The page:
Time to move up
Rush's presence could lift Missouri into elite ranks
By Adam Thompson, Special to CNNSI.com
Luckily for Missouri coach Quin Snyder, Kareem Rush is a perfectionist.
If not for a thumb injury that held him out of seven games last year, the Tiger small forward could have won the Big 12 scoring title, the league player of the year award and a pass to the NBA Draft's green room. Instead, Rush only claimed the first of those three prizes, with a 21.1 points-per-game average.
He says now that some were telling him he could have remained a lottery pick even after the injury.
"But," he added, "I set my goal to be picked higher than that."
Instead, Rush returns for his junior year in Columbia, giving Mizzou arguably the best player anywhere without a "Duke" on the front of his jersey and a "Williams" on the back.
Because of a frontcourt that lacks both experience and depth, and with a Kansas team returning two Naismith Award candidates in Nick Collison and Drew Gooden, Snyder is hesitant to call his team the best in the Big 12 this year. But with Rush, conscience-less shooter Clarence Gilbert and the young cast around them, the Tigers are undeniably the most intriguing.
How young a cast is it? Gilbert, who broke a school record with 102 3-pointers last season, is the only senior. Even their coach is a relative pup. Snyder turned 35 the last week of October.
His tone this preseason has been guarded, but at the very least, Snyder will grant that winning a league crown -- which would be the Tigers' first since 1994 -- in his third year as a head coach is feasible.
"The last couple of years, there was no chance it was going to happen, because we weren't good enough," he said. "I think this year we have an opportunity to aspire to that, but there are still a lot of question marks."
The biggest unknown is the one Snyder has the least control over. Uche Okafor, a Nigerian junior-college transfer from the College of Southern Idaho, is still waiting to hear on his eligibility from the NCAA. Without him, Missouri is left with talented but still green forwards Arthur Johnson (six foul-outs in 2000-01), Travon Bryant and freshman Jeffrey Ferguson, who was ruled ineligible for his senior year at Michigan's Benton Harbor High School after transferring from Canada. Another freshman, Najeeb Echols, would have to leave the perimeter to help if Okafor can't play.
A thin frontcourt is nothing new for Snyder, who said, "I've been sitting on the bench begging for a rebound for two years now."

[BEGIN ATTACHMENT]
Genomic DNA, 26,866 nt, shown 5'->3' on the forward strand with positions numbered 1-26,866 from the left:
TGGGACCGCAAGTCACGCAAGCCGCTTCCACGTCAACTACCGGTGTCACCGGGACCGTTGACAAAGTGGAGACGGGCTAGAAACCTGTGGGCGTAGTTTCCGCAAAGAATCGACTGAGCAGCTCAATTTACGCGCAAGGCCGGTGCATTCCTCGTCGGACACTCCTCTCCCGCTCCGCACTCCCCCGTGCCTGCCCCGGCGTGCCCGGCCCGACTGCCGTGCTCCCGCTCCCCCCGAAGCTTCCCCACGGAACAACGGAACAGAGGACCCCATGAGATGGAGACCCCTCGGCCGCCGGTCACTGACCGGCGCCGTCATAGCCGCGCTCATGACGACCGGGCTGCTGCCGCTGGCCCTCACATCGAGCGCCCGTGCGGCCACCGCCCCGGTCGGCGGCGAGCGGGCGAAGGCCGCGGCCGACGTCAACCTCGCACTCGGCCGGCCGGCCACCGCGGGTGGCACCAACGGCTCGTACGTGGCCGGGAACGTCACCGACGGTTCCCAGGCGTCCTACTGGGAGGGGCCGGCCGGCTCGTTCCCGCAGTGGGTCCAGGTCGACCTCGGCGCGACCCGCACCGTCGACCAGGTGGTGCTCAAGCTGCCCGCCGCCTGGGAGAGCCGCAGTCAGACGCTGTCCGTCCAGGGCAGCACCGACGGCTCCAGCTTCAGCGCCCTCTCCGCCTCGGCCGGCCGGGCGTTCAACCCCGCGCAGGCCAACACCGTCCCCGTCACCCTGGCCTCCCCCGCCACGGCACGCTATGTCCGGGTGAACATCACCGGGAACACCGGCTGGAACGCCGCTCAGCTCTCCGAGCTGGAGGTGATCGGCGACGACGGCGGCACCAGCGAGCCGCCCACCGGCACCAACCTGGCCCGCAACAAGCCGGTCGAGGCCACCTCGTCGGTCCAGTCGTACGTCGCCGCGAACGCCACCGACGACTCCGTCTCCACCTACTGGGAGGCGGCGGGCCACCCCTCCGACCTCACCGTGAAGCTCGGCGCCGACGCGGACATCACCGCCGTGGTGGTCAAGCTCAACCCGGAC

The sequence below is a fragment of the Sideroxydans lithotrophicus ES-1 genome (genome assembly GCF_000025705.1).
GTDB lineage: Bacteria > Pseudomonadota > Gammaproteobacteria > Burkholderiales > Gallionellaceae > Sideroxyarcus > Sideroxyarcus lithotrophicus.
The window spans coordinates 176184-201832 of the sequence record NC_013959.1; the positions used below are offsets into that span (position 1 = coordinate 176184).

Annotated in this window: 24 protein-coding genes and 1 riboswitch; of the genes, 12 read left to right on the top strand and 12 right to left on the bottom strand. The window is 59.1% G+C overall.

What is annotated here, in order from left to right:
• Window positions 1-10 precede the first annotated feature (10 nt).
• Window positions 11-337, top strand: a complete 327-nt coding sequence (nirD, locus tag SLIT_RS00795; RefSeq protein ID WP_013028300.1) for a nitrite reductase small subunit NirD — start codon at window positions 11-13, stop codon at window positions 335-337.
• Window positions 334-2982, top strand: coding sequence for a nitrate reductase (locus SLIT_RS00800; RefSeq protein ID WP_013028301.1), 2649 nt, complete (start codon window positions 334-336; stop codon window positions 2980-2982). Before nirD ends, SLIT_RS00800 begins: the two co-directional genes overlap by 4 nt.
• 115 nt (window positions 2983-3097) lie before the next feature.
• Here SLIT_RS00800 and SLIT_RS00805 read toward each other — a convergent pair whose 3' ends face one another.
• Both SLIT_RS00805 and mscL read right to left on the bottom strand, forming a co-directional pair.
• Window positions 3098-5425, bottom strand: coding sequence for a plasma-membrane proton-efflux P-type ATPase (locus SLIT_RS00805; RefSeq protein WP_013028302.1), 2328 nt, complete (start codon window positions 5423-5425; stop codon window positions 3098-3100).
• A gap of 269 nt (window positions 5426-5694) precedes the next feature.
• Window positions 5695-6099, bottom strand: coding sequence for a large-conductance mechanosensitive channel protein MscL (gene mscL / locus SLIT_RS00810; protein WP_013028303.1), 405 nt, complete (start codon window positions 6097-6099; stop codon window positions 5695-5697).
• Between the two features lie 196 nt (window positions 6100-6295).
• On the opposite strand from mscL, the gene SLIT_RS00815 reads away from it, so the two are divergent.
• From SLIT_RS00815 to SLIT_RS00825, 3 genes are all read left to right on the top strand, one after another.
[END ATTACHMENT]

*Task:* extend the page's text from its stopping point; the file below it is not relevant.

Still, most coaches would kill for Snyder's problems. If precocious sophomore Wesley Stokes can ably replace the Tigers' only major departure, Brian Grawer, at the point, this team will be very, very dangerous. Missouri was also young last year, and managed to get to the second round of the NCAA tournament before falling to Snyder's mentor, Mike Krzyzewski, and a nearly unbeatable Duke team.
Aside from all of the other talent on the floor, Snyder sees a more complete player in Rush, which to anyone who saw him play last year would sound almost absurd.
"Instead of getting scored on, getting a three to your two, I think he's taking much more pride in his defense," Snyder said. "He's trying to crash the offensive boards. He's trying to become a much more competitive leader. Some of the intangible things he's more aware of and focused on. Not that he's been insufficient in them, but he's adding to an already pretty strong package."
Rush agrees that he cares more about defense than he has in the past, though he still calls his play on his own end of the court a work in progress.
But, he added, "It's an insult for me to get scored on. That's the way I look at it now."
Snyder also believes Rush would have come back with or without the injury. But as good as his forward is becoming, he knows he will be lucky to keep him beyond this March. Asked if this is his last year, Rush admits that it probably will be, unless the perfectionist in him pops up again.
"But who knows?" he added. "If we go out and win a national championship, I might want to come back to try to repeat."
Adam Thompson covers the Big 12 for the Denver Post. His "This Week in the Big 12" column will appear weekly during the season.